â€œFucking God!,â€ screams an aging Marlon Brando in the 1972 film, â€œLast Tango in Paris.â€ Ragged and wilting, this certainly isnâ€™t the virile Brando of â€œJulius Caesarâ€ or â€œOn the Waterfront.â€ Heâ€™s weaker here, more vulnerable and intimate. And by the end of the film, heâ€™s cradled, dead, in a fetal position â€” broken.
This is the world of Bernardo Bertolucci. For more than 50 years, the innovative Italian director has, more than any other filmmaker, crafted a cinematic landscape of physical rawness and psychological intensity that continually re-defines the boundaries of what film can do or be. From the politically radical to the sexually graphic, Bertolucciâ€™s films are epic, rebellious and, above all, enigmatic.
Starting on Friday, July 8, the Pacific Film Archive will explore the maestroâ€™s dynamic canon with new prints of thirteen of his most notable films in their latest showcase, â€œBernardo Bertolucci: In Search of Mystery.â€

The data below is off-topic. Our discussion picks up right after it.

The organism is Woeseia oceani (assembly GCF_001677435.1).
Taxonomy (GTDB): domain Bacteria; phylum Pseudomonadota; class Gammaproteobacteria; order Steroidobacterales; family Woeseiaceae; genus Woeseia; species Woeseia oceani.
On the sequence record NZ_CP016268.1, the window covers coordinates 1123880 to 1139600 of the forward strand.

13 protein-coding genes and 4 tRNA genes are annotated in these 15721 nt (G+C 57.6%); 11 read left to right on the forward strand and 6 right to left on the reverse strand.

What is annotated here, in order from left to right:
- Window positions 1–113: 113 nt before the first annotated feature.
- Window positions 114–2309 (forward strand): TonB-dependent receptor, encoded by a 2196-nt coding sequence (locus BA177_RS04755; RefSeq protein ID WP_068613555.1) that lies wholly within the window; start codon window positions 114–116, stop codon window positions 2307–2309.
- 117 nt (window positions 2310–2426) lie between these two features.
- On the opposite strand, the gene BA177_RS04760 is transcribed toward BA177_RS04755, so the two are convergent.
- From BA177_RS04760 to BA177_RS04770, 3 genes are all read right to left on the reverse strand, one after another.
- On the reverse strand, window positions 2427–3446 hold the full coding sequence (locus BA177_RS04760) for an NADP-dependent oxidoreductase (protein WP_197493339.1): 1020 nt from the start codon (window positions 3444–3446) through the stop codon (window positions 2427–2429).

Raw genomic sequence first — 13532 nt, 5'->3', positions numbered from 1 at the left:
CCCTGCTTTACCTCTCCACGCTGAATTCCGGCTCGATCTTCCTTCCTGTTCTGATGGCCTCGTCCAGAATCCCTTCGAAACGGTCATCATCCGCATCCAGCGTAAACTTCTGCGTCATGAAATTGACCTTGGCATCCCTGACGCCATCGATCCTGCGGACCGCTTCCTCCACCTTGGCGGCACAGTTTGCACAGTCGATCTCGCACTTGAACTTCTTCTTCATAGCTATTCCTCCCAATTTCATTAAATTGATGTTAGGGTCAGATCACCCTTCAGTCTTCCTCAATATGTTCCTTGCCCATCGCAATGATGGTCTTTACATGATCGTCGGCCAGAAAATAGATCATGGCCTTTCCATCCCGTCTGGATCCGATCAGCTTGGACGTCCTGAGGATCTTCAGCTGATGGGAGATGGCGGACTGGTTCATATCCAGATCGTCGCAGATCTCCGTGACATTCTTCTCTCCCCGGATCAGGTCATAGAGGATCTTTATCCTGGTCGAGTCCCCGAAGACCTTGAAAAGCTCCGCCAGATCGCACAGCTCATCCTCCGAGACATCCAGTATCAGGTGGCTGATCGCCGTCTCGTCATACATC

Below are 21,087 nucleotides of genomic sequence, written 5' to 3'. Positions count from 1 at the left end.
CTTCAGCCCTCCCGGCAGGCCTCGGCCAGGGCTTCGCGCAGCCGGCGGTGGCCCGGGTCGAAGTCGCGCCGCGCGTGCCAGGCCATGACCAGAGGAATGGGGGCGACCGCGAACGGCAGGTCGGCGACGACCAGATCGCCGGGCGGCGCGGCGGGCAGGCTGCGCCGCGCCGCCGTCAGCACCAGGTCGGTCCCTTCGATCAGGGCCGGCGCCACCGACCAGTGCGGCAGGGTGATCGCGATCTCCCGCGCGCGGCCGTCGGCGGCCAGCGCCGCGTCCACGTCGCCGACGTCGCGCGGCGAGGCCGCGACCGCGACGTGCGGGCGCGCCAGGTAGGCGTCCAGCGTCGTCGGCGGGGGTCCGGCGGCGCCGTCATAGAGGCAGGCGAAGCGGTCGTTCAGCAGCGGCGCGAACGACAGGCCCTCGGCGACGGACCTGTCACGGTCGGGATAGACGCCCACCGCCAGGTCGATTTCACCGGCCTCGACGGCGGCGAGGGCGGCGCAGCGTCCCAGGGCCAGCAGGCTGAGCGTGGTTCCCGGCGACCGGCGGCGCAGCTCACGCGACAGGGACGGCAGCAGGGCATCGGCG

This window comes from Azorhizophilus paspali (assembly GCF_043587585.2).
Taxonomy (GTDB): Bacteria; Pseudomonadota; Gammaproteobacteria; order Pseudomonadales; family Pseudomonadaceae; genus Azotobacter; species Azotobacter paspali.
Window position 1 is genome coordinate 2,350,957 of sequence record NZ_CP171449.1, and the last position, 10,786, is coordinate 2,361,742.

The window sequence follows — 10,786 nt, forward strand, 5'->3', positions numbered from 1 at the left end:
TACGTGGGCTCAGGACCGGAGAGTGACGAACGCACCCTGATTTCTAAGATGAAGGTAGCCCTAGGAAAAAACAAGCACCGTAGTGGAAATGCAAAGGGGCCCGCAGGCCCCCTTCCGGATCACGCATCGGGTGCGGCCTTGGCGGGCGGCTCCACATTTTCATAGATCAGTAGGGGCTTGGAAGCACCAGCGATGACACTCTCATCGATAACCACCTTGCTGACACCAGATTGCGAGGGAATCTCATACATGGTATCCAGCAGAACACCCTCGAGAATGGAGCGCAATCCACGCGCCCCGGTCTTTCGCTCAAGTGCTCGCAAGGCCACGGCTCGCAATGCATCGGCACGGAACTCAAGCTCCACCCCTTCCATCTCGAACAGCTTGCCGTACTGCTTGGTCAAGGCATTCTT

Born in 1941 to the poet and film critic Attilio Bertolucci, young Bernardo was raised in a world of lyrical expression. By the age of 21, he was already an award-winning novelist with his a burgeoning film career on the horizon. Released in 1962, his first feature, â€œThe Grim Reaperâ€ (â€œLa commare seccaâ€) explored the criminal undercurrent of human behavior with a Rashomon-esque tale centered around the murder of a prostitute.
Though perhaps derivative in plot, the combination of blunt brutality and overt sexuality in â€œThe Grim Reaperâ€ forged what would become the definitive style of Bertolucciâ€™s early career â€” violent sensuality. Working within the contemporary framework of Italian Neorealism and the emergent French New Wave, Bertolucciâ€™s films focus on the moral and emotional dilemmas of individuals within a turbulent society.